Hawkeye – Season 1 Episode 5
Hawkeye picks up the pieces from the recent confrontation as various characters realise that the situation is more complicated than they thought.
The beauty of this show is that the stakes feel high while the events themselves are low key. It’s all relative in a universe where half of all life can wink out of existence for five years but this show manages to make the plot impactful without the world or universe being at risk. It accomplishes this through everything being meaningful to the characters involved with strong emotional fallout from revelations. Information shatters the people it relates to so there is weight to what happens.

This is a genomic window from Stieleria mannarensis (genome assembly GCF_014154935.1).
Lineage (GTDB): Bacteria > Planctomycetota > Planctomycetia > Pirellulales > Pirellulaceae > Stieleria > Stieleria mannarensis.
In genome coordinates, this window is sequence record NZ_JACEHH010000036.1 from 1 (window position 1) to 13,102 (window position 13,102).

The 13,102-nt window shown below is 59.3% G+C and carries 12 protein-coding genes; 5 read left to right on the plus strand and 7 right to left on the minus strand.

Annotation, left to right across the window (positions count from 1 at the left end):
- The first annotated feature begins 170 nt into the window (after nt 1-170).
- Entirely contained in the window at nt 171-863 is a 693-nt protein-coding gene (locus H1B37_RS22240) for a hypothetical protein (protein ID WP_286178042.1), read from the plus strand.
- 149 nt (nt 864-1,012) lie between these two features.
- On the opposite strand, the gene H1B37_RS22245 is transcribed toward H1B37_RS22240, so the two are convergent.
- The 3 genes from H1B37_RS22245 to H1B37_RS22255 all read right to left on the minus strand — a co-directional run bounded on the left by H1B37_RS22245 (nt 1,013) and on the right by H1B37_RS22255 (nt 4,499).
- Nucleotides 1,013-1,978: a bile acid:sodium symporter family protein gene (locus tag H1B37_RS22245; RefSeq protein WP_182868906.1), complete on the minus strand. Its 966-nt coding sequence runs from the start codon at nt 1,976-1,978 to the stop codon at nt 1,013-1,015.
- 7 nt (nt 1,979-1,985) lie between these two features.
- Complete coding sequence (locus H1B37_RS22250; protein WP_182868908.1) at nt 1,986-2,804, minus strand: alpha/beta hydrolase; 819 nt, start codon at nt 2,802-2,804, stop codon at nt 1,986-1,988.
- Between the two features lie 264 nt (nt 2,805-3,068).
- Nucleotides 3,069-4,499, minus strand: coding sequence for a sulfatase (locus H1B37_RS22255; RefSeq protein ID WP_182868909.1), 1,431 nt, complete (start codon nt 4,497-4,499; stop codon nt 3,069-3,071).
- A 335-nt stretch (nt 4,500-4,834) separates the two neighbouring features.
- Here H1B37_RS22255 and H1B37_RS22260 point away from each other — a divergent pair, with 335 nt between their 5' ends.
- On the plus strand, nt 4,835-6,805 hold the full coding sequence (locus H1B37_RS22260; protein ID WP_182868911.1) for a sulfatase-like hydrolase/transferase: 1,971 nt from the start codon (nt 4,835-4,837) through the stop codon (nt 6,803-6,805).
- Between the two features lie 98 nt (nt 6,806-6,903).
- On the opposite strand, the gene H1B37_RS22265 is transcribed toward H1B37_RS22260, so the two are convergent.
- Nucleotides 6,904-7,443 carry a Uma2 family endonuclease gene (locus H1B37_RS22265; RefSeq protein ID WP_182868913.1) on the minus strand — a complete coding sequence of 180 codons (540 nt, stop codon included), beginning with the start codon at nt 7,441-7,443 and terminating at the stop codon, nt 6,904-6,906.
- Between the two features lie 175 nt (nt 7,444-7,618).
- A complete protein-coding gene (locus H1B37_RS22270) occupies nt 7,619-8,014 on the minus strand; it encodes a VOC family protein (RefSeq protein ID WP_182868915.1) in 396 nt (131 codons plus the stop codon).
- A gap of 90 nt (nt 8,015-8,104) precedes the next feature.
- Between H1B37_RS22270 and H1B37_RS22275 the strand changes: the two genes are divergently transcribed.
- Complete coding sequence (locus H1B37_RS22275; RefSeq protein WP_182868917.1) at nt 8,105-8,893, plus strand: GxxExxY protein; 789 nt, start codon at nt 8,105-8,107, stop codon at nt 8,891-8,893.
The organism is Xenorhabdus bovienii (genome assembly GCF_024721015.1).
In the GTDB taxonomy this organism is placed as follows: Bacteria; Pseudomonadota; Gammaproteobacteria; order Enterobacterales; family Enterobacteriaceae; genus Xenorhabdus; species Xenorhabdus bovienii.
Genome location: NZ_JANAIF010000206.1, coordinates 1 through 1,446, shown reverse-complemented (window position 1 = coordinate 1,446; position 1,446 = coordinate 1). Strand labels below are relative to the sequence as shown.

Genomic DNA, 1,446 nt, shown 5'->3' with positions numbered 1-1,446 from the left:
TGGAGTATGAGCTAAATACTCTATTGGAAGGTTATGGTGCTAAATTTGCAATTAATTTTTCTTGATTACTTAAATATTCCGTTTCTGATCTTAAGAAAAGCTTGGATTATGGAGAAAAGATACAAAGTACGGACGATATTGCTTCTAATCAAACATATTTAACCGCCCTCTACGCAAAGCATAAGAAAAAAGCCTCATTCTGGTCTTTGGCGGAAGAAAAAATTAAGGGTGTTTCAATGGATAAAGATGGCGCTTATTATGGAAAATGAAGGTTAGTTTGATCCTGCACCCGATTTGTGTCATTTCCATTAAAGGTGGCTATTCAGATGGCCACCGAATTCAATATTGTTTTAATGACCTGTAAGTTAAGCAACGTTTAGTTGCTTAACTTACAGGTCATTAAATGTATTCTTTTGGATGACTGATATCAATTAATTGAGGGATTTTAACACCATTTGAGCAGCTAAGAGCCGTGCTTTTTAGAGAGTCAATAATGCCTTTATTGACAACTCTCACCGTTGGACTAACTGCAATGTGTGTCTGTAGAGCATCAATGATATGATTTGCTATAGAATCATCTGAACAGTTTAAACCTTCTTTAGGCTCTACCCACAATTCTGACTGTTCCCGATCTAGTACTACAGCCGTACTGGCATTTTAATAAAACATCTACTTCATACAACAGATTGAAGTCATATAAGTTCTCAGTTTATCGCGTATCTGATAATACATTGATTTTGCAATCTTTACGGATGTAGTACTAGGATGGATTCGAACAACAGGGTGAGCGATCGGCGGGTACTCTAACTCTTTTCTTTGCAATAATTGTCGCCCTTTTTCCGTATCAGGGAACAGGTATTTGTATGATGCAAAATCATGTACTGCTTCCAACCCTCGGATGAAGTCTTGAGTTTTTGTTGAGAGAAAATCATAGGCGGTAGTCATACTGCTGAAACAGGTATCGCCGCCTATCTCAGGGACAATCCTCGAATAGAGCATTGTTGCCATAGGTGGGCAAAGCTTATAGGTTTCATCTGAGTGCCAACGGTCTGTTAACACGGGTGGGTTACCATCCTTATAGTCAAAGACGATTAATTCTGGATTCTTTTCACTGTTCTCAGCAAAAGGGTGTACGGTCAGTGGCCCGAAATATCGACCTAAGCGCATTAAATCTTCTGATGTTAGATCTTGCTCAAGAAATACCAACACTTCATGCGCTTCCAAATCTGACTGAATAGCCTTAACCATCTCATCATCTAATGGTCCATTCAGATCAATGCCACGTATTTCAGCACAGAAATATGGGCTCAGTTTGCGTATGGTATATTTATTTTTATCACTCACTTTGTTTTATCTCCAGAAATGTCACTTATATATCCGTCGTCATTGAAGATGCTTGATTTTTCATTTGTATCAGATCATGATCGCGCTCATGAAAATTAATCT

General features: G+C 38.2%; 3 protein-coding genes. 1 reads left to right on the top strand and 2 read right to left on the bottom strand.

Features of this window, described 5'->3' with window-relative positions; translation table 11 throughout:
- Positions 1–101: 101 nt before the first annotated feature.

Much of this episode deals with the fallout of the previous one. There’s a strong sense that the situation has levelled up to a massive degree with the involvement of Yelena. Clint tries to bench Kate because having a Black Widow in the mix makes it infinitely more dangerous and he doesn’t want her death on his conscience. It also means things have escalated beyond the point that Clint can quietly manage. What started as a fetch quest for some items connected to Clint’s dark past has now become a bigger conspiracy involving different parties warring against each other. At this point the pieces don’t fit together fully but Clint at least has some idea of what he needs to do.